After the company understands its own position, it can begin to evaluate the security of the Cloud provider. Often a map or diagram of the flow of information from the company to the Cloud provider and back, or to and from other destinations, and can help you to understand how and where the data moves, and what procedures, processes and technologies are in place to keep the data safe and protected at each step.

Bad actors in cyberspace are increasing both in number and sophistication. The Company should ascertain that your Cloud provider has a dedicated, highly competent Cybersecurity staff that has high visibility and respect in its own organization. During conversations find out whether the Company focuses on dealing with the continuous evolution of "hacker" incursions into on-line operations. Some additional things to look for in a Cloud provider are background checks for employees, qualification and standards for those employees, and a culture sensitive to security issues. Important basic questions include: Is the company's data encrypted during transmission? While it is in storage? Is their employees' access to data restricted to people assigned to your account? Do those people also work on your competitors' accounts? Are there sub-Cloud providers? If so, have the Cloud – sub-Cloud relationships and interactions been subject to the same scrutiny as you are applying to your contract with the Cloud provider? What is the Cloud provider's process for removing data ("scrubbing" the disks and the memory) when equipment is replaced or upgraded? What happens to your company's data when the contract expires? Are transition services back to the company or to another Cloud provider carefully considered and documented? What provisions are in place in the event that the contract with the Cloud provider is terminated?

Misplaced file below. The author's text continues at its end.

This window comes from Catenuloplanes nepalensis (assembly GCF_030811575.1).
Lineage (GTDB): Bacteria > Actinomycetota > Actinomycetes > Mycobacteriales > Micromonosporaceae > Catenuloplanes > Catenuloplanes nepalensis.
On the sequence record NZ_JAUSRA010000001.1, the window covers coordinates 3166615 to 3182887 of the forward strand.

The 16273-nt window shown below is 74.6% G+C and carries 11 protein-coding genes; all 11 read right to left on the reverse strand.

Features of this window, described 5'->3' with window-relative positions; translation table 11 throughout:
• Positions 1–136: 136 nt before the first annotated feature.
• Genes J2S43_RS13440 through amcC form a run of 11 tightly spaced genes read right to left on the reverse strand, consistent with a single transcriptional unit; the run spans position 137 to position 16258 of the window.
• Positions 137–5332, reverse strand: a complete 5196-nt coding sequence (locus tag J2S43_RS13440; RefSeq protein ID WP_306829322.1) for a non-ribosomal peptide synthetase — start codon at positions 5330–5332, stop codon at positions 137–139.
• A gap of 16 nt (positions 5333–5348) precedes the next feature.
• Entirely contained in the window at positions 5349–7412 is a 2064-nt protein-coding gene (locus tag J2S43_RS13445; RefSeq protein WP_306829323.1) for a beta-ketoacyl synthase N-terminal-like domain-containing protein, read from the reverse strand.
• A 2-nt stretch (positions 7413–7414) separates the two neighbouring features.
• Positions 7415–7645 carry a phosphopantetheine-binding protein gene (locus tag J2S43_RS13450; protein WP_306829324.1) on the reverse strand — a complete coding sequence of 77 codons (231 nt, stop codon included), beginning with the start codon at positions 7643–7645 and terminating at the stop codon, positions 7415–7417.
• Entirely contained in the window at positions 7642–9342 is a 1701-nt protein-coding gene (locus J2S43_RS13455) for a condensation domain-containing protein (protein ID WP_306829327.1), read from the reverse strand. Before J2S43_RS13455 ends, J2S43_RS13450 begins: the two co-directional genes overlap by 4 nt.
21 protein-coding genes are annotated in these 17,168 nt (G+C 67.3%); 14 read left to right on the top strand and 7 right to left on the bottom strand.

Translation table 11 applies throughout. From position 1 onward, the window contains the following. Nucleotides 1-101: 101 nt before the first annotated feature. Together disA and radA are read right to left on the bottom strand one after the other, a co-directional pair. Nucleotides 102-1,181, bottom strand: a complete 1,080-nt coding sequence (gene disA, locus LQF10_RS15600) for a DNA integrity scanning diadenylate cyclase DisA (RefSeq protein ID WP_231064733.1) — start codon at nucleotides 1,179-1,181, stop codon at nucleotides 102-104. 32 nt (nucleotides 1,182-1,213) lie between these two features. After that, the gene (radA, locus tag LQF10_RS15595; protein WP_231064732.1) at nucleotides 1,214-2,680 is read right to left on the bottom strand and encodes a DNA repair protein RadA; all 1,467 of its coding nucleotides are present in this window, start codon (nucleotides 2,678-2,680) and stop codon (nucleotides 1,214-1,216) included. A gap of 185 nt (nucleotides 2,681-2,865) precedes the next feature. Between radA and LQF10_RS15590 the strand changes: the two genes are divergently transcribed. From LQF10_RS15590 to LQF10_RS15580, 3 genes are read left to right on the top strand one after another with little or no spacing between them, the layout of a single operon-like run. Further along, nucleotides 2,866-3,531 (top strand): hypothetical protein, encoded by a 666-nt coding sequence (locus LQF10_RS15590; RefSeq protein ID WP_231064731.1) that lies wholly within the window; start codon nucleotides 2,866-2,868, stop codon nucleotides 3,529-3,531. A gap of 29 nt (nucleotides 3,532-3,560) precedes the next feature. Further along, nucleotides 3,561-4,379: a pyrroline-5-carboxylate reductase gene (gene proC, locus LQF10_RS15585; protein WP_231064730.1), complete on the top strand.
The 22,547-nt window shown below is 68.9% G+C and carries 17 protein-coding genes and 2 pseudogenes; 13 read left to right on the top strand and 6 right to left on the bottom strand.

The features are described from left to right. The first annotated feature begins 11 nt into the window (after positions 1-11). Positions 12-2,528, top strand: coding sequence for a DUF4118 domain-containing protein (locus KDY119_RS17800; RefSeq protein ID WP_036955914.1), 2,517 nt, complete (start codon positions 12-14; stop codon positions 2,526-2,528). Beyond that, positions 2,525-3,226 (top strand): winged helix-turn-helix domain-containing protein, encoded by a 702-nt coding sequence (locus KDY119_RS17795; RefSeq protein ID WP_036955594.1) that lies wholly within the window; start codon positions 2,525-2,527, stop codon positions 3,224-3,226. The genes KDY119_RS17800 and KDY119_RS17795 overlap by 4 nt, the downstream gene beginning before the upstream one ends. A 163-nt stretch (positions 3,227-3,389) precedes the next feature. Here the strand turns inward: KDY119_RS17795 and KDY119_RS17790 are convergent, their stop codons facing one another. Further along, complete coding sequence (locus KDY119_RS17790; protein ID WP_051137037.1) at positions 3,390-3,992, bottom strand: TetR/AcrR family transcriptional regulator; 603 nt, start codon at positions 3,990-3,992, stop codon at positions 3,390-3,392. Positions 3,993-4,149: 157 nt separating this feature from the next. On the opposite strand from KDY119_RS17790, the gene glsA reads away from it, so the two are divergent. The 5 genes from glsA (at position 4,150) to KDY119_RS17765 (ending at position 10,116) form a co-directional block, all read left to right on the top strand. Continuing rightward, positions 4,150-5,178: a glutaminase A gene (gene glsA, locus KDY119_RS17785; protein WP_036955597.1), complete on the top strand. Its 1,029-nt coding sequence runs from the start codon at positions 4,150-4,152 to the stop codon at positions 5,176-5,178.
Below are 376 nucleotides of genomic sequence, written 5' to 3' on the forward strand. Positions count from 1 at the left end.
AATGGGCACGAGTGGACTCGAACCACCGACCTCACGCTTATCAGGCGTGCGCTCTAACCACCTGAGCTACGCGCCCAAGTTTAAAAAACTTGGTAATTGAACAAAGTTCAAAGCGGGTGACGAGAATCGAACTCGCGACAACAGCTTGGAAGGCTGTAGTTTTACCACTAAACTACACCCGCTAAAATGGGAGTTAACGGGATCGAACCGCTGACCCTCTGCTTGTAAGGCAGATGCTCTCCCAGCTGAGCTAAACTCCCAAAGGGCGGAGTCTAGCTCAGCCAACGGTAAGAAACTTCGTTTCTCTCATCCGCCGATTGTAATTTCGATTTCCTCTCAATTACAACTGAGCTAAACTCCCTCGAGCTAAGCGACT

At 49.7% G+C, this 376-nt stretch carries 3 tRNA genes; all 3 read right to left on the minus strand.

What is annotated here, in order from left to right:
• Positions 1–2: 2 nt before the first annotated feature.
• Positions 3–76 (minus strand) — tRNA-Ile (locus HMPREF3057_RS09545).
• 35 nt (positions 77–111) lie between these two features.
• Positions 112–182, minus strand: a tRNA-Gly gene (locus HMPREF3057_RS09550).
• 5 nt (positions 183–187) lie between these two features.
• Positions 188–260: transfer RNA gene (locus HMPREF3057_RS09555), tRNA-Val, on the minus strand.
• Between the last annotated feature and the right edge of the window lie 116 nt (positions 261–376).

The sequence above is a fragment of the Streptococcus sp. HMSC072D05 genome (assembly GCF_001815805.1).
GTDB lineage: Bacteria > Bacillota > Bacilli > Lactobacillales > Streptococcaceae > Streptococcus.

If your company is a public company, the Securities and Exchange Commission, Division of Corporate Finance, CF Disclosure Guidance: Topic 2 – Cybersecurity, October 13, 2011, requires your company to disclose risks specifically associated with outsourcing transactions. Will your contract with a Cloud provider support you in documenting the existence of risks (and the approaches in place to mitigate them)?